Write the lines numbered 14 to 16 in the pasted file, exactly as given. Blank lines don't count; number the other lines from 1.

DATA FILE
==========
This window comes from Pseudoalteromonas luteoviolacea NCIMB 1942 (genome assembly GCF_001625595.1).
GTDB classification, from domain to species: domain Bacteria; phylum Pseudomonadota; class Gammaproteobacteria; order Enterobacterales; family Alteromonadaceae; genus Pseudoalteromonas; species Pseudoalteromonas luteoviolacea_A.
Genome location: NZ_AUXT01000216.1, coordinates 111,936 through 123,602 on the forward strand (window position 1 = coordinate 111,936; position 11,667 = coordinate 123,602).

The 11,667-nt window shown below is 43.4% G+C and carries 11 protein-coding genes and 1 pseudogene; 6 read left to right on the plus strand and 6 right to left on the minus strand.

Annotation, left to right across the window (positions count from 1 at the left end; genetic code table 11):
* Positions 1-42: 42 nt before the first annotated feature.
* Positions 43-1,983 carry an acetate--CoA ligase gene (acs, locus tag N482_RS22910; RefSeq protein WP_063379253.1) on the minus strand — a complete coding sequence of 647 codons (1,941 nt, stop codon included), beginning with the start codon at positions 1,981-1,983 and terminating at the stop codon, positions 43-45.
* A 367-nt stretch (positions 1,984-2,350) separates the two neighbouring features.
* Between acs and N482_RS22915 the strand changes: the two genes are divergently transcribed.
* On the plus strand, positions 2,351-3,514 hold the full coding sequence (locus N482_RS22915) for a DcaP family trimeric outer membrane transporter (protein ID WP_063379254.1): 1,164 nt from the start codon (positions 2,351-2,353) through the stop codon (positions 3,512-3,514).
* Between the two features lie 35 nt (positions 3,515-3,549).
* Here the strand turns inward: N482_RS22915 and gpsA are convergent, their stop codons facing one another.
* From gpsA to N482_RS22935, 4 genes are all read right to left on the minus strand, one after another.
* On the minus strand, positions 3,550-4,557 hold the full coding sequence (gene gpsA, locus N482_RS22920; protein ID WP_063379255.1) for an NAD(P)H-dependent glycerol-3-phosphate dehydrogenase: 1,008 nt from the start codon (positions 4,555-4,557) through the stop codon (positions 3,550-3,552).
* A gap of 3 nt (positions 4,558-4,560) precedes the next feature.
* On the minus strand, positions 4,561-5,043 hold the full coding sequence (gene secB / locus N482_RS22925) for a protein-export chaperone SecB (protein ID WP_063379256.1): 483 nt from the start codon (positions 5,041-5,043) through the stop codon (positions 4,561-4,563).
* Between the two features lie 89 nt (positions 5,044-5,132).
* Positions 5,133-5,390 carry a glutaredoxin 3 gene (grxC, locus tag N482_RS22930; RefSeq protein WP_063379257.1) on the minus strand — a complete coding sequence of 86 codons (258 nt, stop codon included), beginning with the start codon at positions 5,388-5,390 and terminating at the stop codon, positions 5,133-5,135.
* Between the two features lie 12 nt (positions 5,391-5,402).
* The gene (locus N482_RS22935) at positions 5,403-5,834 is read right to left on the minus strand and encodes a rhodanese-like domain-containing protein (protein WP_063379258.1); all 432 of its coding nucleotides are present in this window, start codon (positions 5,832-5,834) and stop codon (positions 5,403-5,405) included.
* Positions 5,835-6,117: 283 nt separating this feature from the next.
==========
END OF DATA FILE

* On the minus strand, positions 3,550-4,557 hold the full coding sequence (gene gpsA, locus N482_RS22920; protein ID WP_063379255.1) for an NAD(P)H-dependent glycerol-3-phosphate dehydrogenase: 1,008 nt from the start codon (positions 4,555-4,557) through the stop codon (positions 3,550-3,552).
* A gap of 3 nt (positions 4,558-4,560) precedes the next feature.
* On the minus strand, positions 4,561-5,043 hold the full coding sequence (gene secB / locus N482_RS22925) for a protein-export chaperone SecB (protein ID WP_063379256.1): 483 nt from the start codon (positions 5,041-5,043) through the stop codon (positions 4,561-4,563).